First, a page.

Phoenix home inventory could be larger than expected

There is a looming debate over real estate in Phoenix, AZ. Some believe there are thousands of homeowners that haven’t kept up with their mortgage payments in years, but banks have yet to move the homes into foreclosure. Other real estate experts are calling this in-between “shadow inventory” a myth.

The Mortgage Bankers Association released statistics recently showing the number of borrowers behind on their monthly mortgage payments in Arizona. In the beginning of the year, the delinquency rate was at 6.5 percent. This number fell to 6.2 percent at the end of the second quarter. These statistics have put the state 35th in the country for mortgage delinquency.

Phoenix’s foreclosure rate was 2.36 percent in June, down from 3.63 percent the same time last year. According to the Phoenix Business Journal, June was the 18th consecutive month that saw a decrease in foreclosure rates. Experts are saying the drop in foreclosures are causing home prices to rise, as the inventory is down by 34.4 percent in the last 12 months.

The Phoenix metro area is still going through a recovery, and more developers have flocked to the area looking for new land. As of July 15, there were 332 actively selling new home subdivisions in Phoenix, down from 400 in January. As most people seeking out the area are interested in new homes, it’s expected that 60 percent of the lots will be taken within a year.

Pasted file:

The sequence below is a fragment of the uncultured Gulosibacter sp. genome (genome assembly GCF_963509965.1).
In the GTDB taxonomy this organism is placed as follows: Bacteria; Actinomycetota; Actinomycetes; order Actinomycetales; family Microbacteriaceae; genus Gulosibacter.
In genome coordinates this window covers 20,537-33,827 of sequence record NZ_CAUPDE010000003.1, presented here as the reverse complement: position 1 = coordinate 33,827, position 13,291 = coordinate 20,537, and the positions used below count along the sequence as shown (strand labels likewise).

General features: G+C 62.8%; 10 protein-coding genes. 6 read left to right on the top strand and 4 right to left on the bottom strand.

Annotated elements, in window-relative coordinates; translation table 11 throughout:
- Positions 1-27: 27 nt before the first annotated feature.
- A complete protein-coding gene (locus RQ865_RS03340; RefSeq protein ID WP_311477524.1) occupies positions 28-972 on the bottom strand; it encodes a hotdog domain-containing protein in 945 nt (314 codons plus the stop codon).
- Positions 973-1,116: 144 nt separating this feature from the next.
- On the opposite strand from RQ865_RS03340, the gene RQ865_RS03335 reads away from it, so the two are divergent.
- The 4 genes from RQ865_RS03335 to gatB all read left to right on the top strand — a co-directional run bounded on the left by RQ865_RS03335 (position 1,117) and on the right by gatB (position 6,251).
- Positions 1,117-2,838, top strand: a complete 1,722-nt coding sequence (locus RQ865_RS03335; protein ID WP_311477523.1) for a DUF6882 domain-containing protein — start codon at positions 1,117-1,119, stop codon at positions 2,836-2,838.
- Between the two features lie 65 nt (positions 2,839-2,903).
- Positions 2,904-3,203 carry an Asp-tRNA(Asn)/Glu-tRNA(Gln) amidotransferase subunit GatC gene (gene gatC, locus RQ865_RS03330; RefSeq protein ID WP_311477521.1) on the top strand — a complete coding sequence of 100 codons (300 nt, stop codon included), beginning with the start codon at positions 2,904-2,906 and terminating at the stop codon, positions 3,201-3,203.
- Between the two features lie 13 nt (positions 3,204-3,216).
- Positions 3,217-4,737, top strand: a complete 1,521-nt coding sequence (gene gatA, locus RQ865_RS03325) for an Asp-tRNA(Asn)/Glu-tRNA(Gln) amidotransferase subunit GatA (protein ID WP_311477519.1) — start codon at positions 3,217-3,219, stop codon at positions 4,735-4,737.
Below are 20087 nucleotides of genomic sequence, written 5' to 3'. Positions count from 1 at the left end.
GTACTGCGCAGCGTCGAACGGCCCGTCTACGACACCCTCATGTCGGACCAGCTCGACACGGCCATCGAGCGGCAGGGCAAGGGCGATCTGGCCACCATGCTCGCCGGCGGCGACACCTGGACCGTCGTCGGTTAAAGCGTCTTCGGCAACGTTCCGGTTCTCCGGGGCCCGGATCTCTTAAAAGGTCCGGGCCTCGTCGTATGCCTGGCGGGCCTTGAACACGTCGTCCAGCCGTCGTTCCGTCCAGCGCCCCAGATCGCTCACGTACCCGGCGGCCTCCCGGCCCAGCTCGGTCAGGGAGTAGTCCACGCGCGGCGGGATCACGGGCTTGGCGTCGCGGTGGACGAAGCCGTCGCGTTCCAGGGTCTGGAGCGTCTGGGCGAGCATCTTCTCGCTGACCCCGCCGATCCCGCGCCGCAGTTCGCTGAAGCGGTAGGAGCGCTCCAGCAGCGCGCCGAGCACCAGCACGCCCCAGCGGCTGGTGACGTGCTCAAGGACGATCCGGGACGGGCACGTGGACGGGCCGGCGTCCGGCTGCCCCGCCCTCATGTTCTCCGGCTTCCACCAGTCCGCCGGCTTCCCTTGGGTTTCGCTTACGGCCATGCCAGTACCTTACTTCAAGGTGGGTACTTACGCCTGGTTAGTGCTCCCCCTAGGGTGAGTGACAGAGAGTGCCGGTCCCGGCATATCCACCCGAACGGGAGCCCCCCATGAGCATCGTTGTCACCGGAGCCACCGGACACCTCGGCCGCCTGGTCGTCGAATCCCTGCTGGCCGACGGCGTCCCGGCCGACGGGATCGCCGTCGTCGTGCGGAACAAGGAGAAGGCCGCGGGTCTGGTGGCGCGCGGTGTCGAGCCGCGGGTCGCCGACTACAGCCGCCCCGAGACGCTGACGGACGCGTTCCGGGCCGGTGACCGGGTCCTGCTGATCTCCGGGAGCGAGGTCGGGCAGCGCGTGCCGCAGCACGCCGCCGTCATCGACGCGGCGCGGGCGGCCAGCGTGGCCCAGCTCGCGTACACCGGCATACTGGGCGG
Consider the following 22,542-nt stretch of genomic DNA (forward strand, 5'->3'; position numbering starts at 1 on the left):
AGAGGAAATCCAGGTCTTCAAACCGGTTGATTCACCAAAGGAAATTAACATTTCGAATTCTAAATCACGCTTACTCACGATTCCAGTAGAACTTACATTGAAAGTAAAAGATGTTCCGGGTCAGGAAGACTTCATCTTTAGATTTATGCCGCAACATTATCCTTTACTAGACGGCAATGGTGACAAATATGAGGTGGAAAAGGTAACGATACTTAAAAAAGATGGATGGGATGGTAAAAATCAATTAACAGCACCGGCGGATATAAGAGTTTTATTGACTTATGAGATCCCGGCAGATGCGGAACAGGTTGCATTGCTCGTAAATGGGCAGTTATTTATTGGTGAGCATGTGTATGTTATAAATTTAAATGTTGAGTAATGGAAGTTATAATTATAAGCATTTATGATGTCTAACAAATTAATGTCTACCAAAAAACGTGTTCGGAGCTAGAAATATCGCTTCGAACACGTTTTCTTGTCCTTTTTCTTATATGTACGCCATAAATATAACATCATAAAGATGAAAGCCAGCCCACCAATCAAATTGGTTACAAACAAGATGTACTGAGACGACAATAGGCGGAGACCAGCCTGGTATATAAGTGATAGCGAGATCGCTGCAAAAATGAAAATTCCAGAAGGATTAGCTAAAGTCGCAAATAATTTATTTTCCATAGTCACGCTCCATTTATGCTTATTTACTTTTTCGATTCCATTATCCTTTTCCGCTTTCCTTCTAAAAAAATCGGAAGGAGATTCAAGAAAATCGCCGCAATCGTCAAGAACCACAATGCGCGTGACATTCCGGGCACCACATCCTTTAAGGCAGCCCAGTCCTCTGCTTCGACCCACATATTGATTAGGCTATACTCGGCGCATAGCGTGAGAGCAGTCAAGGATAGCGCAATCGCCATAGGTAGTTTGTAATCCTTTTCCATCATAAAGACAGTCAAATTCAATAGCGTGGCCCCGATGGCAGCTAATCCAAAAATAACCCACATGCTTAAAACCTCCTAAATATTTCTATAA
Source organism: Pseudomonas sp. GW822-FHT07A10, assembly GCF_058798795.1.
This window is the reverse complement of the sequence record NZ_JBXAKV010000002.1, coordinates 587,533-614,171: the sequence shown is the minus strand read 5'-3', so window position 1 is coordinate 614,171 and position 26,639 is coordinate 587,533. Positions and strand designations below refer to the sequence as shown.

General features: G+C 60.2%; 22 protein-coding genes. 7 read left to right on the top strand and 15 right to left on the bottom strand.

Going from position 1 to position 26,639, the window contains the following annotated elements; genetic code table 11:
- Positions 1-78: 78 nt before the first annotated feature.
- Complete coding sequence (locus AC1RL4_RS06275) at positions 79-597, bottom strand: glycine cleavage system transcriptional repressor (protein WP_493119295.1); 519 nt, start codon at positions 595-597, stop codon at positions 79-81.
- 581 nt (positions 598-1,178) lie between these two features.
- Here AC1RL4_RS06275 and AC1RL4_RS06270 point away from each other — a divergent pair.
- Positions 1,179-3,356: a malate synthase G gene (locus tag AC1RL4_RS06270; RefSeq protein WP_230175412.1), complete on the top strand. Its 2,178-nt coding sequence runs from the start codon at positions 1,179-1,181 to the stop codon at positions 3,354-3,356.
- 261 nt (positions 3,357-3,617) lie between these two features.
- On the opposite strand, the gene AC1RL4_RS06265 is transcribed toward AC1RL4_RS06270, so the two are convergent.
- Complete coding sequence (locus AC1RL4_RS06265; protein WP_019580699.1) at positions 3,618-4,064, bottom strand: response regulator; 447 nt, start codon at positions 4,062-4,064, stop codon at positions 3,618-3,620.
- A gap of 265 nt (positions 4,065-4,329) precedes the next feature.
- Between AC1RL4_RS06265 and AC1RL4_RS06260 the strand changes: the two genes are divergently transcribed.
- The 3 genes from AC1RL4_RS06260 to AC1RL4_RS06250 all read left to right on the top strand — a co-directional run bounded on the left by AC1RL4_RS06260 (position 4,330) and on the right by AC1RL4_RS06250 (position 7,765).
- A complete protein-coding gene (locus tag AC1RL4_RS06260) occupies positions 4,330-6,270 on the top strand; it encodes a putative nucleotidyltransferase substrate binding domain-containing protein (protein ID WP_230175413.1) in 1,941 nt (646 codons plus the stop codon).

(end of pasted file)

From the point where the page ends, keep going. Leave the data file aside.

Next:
Real estate expert Mike Orr of Arizona State University's Real Estate Studies Department is one who doesn’t believe in the shadow inventory.

"I actually keep a file of exactly what houses the banks own and what they're doing with them," Orr told radio station KTAR. "When you actually count them out, it's a relatively trivial amount that they actually own that they haven't already listed for sale."

Concern over the shadow inventory persists in the minds of some experts that believe thousands of homes could be dumped into the Phoenix housing market, causing a halt in the recovery process. According to The Wall Street Journal, there is increasingly clear evidence that banks sit on foreclosed homes. For example, across the country there were 3.5 million loans in the foreclosure process at the end of May, but banks only owned 407,000 homes at the time.